Sustainable Development Impact Summit 2020
21—24 September 2020
The COVID-19 crisis wreaked havoc on societies and economies and dealt a major setback to achieving the 2030 Agenda and the Paris Climate Agreement. Putting the world back on a path of sustainable, equitable, and inclusive growth will require more than a global recovery; it will require a Great Reset of social and economic systems.
Taking place in the context of the United Nations General Assembly, the World Economic Forum’s fourth and, for the first time, fully virtual Sustainable Development Impact Summit will convene leaders from government, business, international organizations and civil society along with a diverse group of experts and innovators to initiate, accelerate and scale-up entrepreneurial solutions to tackle climate change and advance sustainable development.
English soccer club Manchester City is trialing an edible coffee cup made from leak-proof wafer. FIFA is aiming for Qatar 2022 to be the first carbon-neutral World Cup.
Researchers compared the benefits of training and giving people the cash instead. In some key areas, cash came out on top.
Forward-thinking ministers, CEOs and journalists are signing a World Economic Forum’s initiative to drive inclusive growth in the region post COVID-19.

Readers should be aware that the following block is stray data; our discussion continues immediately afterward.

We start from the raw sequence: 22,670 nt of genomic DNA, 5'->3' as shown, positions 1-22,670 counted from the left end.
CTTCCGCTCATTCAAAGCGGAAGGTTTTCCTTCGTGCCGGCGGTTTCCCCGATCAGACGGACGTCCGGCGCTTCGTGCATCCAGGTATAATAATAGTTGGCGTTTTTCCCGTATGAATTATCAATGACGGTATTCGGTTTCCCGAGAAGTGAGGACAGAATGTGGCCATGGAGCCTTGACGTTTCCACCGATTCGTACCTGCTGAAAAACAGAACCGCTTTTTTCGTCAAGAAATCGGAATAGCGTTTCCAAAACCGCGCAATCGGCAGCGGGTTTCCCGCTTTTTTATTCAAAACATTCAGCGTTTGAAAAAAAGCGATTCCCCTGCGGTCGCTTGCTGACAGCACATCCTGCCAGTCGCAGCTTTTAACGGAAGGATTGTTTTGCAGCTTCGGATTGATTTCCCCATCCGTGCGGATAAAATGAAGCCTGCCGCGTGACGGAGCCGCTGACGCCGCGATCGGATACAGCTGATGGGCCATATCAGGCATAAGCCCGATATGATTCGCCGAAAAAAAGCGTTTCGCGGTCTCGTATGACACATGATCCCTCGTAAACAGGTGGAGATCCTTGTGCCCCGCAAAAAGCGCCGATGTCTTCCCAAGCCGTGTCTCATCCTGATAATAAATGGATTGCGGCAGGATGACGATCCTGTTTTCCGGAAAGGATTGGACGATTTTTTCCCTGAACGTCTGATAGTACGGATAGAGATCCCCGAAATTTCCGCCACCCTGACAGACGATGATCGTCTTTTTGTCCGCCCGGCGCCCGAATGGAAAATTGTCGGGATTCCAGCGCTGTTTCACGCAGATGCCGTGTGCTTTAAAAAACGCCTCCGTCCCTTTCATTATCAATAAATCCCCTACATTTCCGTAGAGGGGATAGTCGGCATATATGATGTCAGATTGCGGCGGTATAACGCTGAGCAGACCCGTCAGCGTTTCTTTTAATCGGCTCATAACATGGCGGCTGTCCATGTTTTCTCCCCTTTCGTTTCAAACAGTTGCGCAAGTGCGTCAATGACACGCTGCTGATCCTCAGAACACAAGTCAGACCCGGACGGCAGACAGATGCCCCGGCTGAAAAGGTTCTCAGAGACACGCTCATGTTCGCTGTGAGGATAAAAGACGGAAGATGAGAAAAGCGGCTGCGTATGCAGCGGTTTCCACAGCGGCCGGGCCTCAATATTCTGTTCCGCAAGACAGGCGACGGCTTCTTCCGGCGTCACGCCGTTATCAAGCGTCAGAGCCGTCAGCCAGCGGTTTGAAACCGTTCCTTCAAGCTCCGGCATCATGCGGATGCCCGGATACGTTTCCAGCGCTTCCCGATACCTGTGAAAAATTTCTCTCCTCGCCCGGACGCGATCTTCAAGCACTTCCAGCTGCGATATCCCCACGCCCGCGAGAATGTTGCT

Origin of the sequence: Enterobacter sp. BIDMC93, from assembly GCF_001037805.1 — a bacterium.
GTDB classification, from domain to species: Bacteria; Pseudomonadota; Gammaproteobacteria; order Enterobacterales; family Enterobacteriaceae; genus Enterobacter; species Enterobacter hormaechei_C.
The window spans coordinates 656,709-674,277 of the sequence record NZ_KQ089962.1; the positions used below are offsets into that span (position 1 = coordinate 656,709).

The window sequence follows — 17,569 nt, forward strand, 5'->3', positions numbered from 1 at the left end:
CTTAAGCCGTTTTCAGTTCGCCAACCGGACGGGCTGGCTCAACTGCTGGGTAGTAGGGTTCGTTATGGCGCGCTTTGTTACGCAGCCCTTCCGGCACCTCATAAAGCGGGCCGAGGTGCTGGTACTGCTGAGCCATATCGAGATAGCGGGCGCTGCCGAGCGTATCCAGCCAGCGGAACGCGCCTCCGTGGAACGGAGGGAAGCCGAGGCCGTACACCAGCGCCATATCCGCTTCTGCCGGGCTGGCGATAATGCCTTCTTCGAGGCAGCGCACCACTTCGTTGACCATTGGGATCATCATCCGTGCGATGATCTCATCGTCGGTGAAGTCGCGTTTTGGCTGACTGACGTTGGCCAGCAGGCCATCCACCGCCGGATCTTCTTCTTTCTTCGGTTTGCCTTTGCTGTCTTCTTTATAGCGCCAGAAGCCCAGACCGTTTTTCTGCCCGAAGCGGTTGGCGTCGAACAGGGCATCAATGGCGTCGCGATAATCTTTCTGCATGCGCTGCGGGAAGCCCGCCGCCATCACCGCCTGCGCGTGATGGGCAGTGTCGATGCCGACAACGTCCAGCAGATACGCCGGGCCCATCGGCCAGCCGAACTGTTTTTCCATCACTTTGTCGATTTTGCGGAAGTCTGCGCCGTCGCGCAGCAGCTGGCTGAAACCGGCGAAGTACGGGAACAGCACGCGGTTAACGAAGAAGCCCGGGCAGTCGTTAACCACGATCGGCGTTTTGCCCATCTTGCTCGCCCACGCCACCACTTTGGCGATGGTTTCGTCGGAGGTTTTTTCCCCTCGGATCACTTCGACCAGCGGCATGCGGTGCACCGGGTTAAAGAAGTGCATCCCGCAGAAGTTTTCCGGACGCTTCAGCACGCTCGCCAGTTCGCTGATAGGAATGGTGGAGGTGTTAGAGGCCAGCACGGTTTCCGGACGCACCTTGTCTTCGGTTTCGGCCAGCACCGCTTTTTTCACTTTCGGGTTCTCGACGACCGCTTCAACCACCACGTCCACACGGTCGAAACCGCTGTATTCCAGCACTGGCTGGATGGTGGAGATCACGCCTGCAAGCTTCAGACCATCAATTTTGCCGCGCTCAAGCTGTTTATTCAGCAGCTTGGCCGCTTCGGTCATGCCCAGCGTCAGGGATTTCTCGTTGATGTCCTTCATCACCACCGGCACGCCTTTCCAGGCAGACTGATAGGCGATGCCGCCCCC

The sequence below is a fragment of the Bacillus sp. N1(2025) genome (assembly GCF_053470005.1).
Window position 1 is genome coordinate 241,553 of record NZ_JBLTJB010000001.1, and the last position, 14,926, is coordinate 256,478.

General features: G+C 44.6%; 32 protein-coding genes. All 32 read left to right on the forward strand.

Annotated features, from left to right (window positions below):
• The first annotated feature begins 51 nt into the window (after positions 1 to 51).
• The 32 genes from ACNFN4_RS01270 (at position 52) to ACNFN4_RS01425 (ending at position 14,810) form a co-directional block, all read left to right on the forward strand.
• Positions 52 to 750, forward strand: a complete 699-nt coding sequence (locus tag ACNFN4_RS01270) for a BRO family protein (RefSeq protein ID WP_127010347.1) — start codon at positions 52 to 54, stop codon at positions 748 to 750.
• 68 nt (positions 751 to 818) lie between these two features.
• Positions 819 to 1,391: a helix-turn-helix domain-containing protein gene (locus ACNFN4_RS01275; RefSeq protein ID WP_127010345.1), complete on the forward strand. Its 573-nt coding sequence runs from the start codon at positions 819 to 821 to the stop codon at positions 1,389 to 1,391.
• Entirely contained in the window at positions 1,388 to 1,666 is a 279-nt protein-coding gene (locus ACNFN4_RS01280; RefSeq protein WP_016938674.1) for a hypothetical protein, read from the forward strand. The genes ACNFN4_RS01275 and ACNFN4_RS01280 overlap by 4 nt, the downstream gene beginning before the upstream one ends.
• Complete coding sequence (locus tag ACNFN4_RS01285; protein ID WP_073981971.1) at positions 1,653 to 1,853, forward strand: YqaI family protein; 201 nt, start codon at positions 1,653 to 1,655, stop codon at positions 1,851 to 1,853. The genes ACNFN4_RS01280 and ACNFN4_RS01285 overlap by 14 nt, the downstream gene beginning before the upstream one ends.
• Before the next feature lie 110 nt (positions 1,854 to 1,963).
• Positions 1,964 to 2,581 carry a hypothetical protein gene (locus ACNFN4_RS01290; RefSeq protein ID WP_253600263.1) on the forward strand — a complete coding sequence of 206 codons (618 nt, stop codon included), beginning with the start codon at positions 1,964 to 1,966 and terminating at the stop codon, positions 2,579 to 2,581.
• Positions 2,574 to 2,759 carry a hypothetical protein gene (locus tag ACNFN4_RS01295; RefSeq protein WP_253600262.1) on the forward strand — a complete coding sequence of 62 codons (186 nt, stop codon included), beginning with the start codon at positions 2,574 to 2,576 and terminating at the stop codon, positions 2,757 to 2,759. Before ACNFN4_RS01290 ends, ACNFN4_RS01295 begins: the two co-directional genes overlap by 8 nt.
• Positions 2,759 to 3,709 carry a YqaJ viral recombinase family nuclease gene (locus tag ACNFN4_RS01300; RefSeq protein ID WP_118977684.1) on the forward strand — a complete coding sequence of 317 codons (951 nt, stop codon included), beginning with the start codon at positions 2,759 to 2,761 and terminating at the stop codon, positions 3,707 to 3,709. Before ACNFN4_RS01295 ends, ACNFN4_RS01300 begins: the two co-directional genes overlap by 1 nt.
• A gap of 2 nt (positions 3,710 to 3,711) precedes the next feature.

Data from NASA shows the Earth gradually heating up since the 1880s. Scientists are projecting that 2020 will become the second-hottest year ever recorded.
As the race to develop a COVID-19 vaccine continues apace, world leaders will have to overcome hurdles to ensure it’s distributed fairly – and that people will want to have it.
Forest fires driven by climate change are burning land, homes and resources but there are ways we can limit the damage and better prepare for the future.
There are a number of opportunities for blockchain technology to re-cast conventional approaches to sustainable development – and accelerate progress if deployed responsibly.
In a session at the Sustainable Development Impact Summit, HRH Prince of Wales shared six levers of a Marshall-like plan to help save the planet.
Travelers have a new awareness of safety and the global good. Travel organizations and businesses could use this moment to encourage travelers to keep sustainability in mind.
COVID showed us the world can mobilize to tackle a major threat - can we do the same to beat climate change and inequality? A panel of experts think so.
If society is to see meaningful, durable change, business must do more than alter social media avatars and deploy timely, clever marketing.
It's become harder to get global consensus on our biggest problems. India's Subrahmanyam Jaishankar and Argentina's Susana Malcorra debate how to 'reset' co-operation.